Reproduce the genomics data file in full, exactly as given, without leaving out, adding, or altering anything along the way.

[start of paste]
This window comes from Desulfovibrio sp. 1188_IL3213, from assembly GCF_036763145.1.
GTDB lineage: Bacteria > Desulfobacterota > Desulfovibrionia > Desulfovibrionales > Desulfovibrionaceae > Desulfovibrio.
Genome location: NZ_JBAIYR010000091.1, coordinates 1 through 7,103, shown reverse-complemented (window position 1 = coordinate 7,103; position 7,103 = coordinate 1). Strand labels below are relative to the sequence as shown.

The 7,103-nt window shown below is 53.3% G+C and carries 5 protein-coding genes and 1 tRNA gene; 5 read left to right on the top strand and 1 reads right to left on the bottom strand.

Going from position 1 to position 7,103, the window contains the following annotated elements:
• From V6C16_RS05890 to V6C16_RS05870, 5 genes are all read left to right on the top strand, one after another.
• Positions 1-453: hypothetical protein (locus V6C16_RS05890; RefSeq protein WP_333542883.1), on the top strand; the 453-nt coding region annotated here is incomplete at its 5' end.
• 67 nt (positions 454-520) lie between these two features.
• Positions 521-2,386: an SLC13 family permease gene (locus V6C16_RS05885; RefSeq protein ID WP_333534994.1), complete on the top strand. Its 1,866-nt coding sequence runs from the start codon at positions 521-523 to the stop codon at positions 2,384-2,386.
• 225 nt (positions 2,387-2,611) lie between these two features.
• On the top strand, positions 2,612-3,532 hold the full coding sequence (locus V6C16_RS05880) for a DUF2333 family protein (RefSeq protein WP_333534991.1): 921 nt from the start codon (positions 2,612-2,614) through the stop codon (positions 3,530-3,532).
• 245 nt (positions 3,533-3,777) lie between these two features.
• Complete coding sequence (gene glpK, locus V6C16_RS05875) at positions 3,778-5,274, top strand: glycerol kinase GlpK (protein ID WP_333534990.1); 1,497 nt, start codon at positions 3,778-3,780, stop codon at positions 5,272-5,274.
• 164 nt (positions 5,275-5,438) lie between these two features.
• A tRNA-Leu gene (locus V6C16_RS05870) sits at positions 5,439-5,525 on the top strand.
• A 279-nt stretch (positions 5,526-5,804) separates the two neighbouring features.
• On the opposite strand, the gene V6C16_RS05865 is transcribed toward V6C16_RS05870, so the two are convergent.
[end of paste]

This window comes from Desulfovibrio sp. 1188_IL3213, from assembly GCF_036763145.1.
GTDB lineage: Bacteria > Desulfobacterota > Desulfovibrionia > Desulfovibrionales > Desulfovibrionaceae > Desulfovibrio.
Genome location: NZ_JBAIYR010000091.1, coordinates 1 through 7,103, shown reverse-complemented (window position 1 = coordinate 7,103; position 7,103 = coordinate 1). Strand labels below are relative to the sequence as shown.

The 7,103-nt window shown below is 53.3% G+C and carries 5 protein-coding genes and 1 tRNA gene; 5 read left to right on the top strand and 1 reads right to left on the bottom strand.

Going from position 1 to position 7,103, the window contains the following annotated elements:
• From V6C16_RS05890 to V6C16_RS05870, 5 genes are all read left to right on the top strand, one after another.
• Positions 1-453: hypothetical protein (locus V6C16_RS05890; RefSeq protein WP_333542883.1), on the top strand; the 453-nt coding region annotated here is incomplete at its 5' end.
• 67 nt (positions 454-520) lie between these two features.
• Positions 521-2,386: an SLC13 family permease gene (locus V6C16_RS05885; RefSeq protein ID WP_333534994.1), complete on the top strand. Its 1,866-nt coding sequence runs from the start codon at positions 521-523 to the stop codon at positions 2,384-2,386.
• 225 nt (positions 2,387-2,611) lie between these two features.
• On the top strand, positions 2,612-3,532 hold the full coding sequence (locus V6C16_RS05880) for a DUF2333 family protein (RefSeq protein WP_333534991.1): 921 nt from the start codon (positions 2,612-2,614) through the stop codon (positions 3,530-3,532).
• 245 nt (positions 3,533-3,777) lie between these two features.
• Complete coding sequence (gene glpK, locus V6C16_RS05875) at positions 3,778-5,274, top strand: glycerol kinase GlpK (protein ID WP_333534990.1); 1,497 nt, start codon at positions 3,778-3,780, stop codon at positions 5,272-5,274.
• 164 nt (positions 5,275-5,438) lie between these two features.
• A tRNA-Leu gene (locus V6C16_RS05870) sits at positions 5,439-5,525 on the top strand.
• A 279-nt stretch (positions 5,526-5,804) separates the two neighbouring features.
• On the opposite strand, the gene V6C16_RS05865 is transcribed toward V6C16_RS05870, so the two are convergent.